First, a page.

NCCN Guidelines for Patients® | Caring for Adolescents and Young Adults - page 67

67
NCCN Guidelines for Patients
®
: Caring for Adolescents and Young Adults
Version 2013
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Part 6: Coping with side effects
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medical marijuana. The active substance in marijuana—a chemical called THC
(
t
etra
h
ydro
c
annabinol)—has been shown to relieve nausea and stimulate
appetite in people receiving chemotherapy. Your doctor can also prescribe a
medication that contains THC such as dronabinol or nabilone. If you choose to
go the more traditional route of smoking an occasional joint (or snacking on the
occasional pot brownie), be sure to let your treatment team know, and educate
yourself about state and federal laws related to the medicinal use of marijuana.
There are also some natural and complementary therapy options for preventing
and calming nausea and vomiting that can be used alongside antinausea
medications, including acupuncture and ginger root (as candy or tea). Staying
well hydrated and eating frequent, small meals can also help.
Hair, skin, and nail changes
Why it happens
Because the cells of your hair follicles, skin, and nails have a very high turnover
rate, they can be damaged by a range of chemotherapy drugs. In addition to the
classic cancer side effect of hair loss (alopecia), cancer treatment can cause
changes in the appearance of your nails and leave them weak and brittle. It can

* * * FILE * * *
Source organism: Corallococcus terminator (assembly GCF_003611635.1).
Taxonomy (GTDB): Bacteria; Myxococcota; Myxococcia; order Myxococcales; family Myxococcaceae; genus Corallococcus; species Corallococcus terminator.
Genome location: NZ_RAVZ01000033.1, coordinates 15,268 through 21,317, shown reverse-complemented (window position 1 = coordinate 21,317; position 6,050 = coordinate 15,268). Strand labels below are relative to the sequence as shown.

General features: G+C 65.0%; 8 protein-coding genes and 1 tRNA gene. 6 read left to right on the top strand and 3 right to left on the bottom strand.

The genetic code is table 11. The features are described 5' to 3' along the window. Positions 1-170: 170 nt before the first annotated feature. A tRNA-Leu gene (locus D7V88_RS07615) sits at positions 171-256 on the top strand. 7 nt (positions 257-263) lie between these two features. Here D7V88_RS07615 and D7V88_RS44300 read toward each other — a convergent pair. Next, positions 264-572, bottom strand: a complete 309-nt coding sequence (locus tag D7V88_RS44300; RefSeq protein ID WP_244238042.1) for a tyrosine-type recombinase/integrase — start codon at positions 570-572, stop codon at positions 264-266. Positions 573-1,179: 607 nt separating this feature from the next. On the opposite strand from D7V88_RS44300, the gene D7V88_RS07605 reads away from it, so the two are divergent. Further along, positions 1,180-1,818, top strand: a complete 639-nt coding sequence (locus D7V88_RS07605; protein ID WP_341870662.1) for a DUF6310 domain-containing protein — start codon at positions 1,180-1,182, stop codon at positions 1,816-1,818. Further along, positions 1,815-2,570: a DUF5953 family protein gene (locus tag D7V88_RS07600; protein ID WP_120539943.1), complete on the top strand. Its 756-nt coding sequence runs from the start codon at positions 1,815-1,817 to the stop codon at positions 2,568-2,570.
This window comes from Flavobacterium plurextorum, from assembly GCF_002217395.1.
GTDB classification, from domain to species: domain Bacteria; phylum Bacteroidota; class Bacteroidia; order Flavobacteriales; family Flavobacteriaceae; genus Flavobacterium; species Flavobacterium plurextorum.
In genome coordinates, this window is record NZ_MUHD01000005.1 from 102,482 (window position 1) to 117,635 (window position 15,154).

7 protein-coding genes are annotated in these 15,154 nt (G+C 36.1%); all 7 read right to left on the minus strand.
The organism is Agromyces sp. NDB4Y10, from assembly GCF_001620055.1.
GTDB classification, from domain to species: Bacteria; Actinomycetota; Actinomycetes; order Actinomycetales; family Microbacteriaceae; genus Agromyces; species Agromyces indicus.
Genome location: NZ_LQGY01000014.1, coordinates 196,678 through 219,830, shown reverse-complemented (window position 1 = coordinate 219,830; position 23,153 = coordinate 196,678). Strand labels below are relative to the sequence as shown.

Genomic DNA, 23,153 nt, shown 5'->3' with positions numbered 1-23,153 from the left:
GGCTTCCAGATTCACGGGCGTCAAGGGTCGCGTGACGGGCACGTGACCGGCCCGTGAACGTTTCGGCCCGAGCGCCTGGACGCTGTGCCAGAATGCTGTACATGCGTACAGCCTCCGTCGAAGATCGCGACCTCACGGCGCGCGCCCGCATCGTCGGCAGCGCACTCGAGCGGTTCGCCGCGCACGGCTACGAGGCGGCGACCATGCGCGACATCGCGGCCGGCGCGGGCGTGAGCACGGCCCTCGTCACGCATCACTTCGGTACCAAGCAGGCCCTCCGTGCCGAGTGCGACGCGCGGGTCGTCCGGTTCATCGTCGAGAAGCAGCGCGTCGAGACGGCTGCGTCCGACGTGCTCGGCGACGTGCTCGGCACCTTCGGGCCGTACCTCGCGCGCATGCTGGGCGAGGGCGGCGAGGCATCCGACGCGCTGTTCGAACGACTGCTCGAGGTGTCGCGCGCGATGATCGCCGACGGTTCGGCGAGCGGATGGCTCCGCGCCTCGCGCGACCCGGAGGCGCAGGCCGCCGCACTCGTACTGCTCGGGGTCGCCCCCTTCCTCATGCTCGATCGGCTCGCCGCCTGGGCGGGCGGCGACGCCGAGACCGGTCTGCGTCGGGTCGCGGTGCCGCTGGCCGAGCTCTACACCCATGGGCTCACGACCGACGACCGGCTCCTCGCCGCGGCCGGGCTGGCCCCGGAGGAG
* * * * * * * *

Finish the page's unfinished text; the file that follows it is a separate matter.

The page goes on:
also cause skin problems such as dryness and, rarely, painful inflammation of
the palms and soles of the feet called hand-foot syndrome.
What you can do
If your treatment plan includes medications that can cause hair loss, you’ll want
to make plans on how to deal with it before treatment starts. (Wig shopping can
be emotionally much easier when you still have your own hair.) Some people find
it helpful to pre-emptively shave their heads or cut their hair short. If you’d rather
preserve as much of your hair for as long as possible, be gentle with it—baby
shampoo, no harsh chemicals, and no blow drying.
Definitions
Chemotherapy:
Drugs
that kill all cells that grow
rapidly, including cancer
cells and normal cells
Complementary therapy:
Treatments given along
with standard treatment
Intravenous:
Drugs given
into a vein
Oncologist:
A doctor who
specializes in treating
cancer
Acronyms
CTZ=
Chemoreceptor
trigger zone
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